Experimental Mechanics

, Volume 10, Issue 6, pp 233–239 | Cite as

An investigation of the hole-drilling technique for measuring planar residual stress in rectangularly orthotropic materials

Exploratory investigation indicates that the hole-drilling technique can successfully be used in rectangularly orthotropic materials. Tests show that drill through is warranted for thin materials
  • B. R. Lake
  • F. J. Appl
  • C. W. Bert


The applicability of the semidestructive holedrilling technique to the experimental determination of residual stresses in relatively thin rectangularly orthotropic materials was investigated. From the exploratory work, it was determined that the similitudes, for measurements at a particular ratio of hole depth to diameter, which exist for thick materials are not present in relatively thin materials. This implies that calibration tests must be made for each combination of strain-gage size and plate thickness.

As a consolation, however, it was found that there is no need to drill to an optimum depth for thin materials. That is, one may simply drill a small hole completely through the material to obtain the desired strain change.


Mechanical Engineer Residual Stress Fluid Dynamics Experimental Determination Plate Thickness 
These keywords were added by machine and not by the authors. This process is experimental and the keywords may be updated as the learning algorithm improves.

List of Symbols

A, B

calibration constants


Young's modulus


shear modulus associated with direction 1,2


general constant


general angle measured from the major material-symmetry axis



strain change at some angle α


Poisson's ratio


a, b, c

rosette elements at 0, 45 and 90 deg

11, 22

normal stress, normal strain or elastic constants associated with directions 1, 2


shear stress or shear strain in direction 2 acting on face normal to direction 1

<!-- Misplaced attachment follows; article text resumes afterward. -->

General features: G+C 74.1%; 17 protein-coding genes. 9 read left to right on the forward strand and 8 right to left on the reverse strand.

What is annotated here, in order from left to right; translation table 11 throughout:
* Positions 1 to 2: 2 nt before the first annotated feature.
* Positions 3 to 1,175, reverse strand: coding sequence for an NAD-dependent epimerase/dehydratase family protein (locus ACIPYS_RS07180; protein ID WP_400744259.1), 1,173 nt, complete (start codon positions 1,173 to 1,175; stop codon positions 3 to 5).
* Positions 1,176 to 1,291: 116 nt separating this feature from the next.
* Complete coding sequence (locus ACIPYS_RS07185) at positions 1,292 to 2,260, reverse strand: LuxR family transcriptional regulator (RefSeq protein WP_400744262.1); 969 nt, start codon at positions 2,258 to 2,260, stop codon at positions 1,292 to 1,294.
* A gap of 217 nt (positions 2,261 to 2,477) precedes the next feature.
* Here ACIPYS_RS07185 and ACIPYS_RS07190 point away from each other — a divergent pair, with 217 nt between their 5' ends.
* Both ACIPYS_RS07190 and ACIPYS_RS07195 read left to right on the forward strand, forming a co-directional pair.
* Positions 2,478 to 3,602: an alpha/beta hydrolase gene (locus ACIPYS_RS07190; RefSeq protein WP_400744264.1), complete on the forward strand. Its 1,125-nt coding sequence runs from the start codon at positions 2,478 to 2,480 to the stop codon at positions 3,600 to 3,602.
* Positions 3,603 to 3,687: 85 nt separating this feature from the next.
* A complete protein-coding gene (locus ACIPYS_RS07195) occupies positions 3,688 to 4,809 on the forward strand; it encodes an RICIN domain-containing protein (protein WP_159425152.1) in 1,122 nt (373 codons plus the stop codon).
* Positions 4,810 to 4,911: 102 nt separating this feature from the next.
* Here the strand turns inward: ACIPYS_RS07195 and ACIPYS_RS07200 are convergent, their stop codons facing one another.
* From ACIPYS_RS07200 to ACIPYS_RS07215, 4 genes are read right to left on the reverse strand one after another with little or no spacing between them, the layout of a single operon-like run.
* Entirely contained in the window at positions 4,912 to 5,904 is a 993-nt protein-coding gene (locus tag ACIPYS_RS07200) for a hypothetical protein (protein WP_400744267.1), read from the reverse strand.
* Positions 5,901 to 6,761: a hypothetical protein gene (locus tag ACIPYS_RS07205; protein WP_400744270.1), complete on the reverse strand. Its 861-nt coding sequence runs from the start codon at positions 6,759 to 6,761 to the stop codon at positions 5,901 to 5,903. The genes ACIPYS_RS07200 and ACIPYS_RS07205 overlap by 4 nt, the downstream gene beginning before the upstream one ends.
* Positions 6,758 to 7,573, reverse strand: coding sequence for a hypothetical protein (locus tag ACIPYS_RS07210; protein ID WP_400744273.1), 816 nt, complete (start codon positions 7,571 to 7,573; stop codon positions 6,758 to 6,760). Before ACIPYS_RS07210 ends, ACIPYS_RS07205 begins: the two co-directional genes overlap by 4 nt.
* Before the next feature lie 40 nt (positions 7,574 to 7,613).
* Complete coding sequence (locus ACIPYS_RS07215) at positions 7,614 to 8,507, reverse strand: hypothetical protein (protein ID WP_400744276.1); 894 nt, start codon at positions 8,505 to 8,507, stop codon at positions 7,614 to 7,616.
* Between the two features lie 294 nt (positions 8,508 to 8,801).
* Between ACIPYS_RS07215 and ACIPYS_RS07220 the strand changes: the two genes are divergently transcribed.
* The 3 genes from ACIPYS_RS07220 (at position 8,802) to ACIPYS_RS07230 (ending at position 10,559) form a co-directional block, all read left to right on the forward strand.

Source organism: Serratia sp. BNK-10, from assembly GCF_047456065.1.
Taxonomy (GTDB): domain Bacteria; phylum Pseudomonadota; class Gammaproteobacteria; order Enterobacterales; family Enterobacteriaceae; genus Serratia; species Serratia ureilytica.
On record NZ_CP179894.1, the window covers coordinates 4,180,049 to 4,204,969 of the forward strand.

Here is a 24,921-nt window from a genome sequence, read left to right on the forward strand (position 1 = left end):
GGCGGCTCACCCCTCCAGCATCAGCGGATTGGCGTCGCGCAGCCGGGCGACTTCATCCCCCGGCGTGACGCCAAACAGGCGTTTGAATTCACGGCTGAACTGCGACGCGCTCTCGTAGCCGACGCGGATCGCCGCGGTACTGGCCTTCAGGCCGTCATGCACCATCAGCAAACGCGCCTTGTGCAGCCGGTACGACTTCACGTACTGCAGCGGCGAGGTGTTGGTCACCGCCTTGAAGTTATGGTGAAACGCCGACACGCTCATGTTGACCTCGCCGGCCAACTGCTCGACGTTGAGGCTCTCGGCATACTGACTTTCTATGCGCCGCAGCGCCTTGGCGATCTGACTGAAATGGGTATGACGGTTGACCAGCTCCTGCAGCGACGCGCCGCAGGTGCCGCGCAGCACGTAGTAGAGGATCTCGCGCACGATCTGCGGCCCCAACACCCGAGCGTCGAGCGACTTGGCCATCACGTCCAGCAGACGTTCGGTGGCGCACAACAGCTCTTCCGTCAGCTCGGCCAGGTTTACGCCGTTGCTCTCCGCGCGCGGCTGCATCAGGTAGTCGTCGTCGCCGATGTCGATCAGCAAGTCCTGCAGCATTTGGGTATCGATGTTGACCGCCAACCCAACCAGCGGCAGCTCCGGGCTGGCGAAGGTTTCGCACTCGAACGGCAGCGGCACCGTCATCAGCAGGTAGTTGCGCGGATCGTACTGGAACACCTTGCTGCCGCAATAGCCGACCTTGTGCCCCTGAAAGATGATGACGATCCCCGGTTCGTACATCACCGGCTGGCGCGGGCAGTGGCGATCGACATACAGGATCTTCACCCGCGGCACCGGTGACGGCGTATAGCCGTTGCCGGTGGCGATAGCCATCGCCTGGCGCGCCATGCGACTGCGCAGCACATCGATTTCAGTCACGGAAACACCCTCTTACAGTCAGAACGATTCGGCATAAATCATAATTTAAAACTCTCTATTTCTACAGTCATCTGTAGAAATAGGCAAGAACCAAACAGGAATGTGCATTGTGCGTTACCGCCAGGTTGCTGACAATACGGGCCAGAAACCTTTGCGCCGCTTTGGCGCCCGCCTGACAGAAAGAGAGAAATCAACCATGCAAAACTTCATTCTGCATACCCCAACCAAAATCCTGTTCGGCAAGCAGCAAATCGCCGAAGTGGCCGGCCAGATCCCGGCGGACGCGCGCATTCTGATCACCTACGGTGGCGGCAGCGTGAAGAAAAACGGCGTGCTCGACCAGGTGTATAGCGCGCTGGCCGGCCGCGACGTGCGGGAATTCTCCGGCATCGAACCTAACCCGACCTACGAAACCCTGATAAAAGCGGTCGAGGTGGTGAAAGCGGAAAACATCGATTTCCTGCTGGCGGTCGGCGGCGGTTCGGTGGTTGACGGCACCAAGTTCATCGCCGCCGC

1, 2

major and minor material-symmetry directions

1,…, 5

designations for different general constants,k


Unable to display preview. Download preview PDF.

Unable to display preview. Download preview PDF.


  1. 1.
    Sachs, G., “Der Nachweiss innerer Spannungen in Stangen und Rohren,”Z. Metallk.,19,352, (1927).Google Scholar
  2. 2.
    Treuting, R. G. andRead, W. T., Jr., “A Mechanical Determination of Biaxial Residual Stress in Sheet Materials,”Jnl. Appl. Phys.,22,130 (1951).CrossRefGoogle Scholar
  3. 3.
    Mathar, J., “Determination of Initial Stresses by Measuring the Deformations Around Drilled Holes,”Trans. ASME,56,249 (1934).Google Scholar
  4. 4.
    Kelsey, R. A., “Measuring Non-Uniform Residual Stresses by the Hole Drilling Method,”Proc. SESA, XIV (1),181 (1956).Google Scholar
  5. 5.
    Rendler, N. J. andVigness, I., “Hole-drilling Strain-gage Method of Measuring Residual Stresses,”Experimental Mechanics,6 (12),577 (1966).CrossRefGoogle Scholar
  6. 6.
    Bert, C. W. andThompson, G. L., “A Method for Measuring Planar Residual Stresses in Rectangularly Orthotropic Materials,”Jnl. Compos. Mater.,2, (4),244 (1968).Google Scholar
  7. 7.
    Lekhnitskii, S. G., Theory of Elasticity of an Anisotropic Elastic Body, Holden-Day, San Francisco, Calif., (1963).Google Scholar

Copyright information

© Society for Experimental Mechanics, Inc. 1970

Authors and Affiliations

  • B. R. Lake
    • 1
  • F. J. Appl
    • 1
  • C. W. Bert
    • 1
  1. 1.School of Aerospace and Mechanical EngineeringUniversity of OklahomaNorman

Personalised recommendations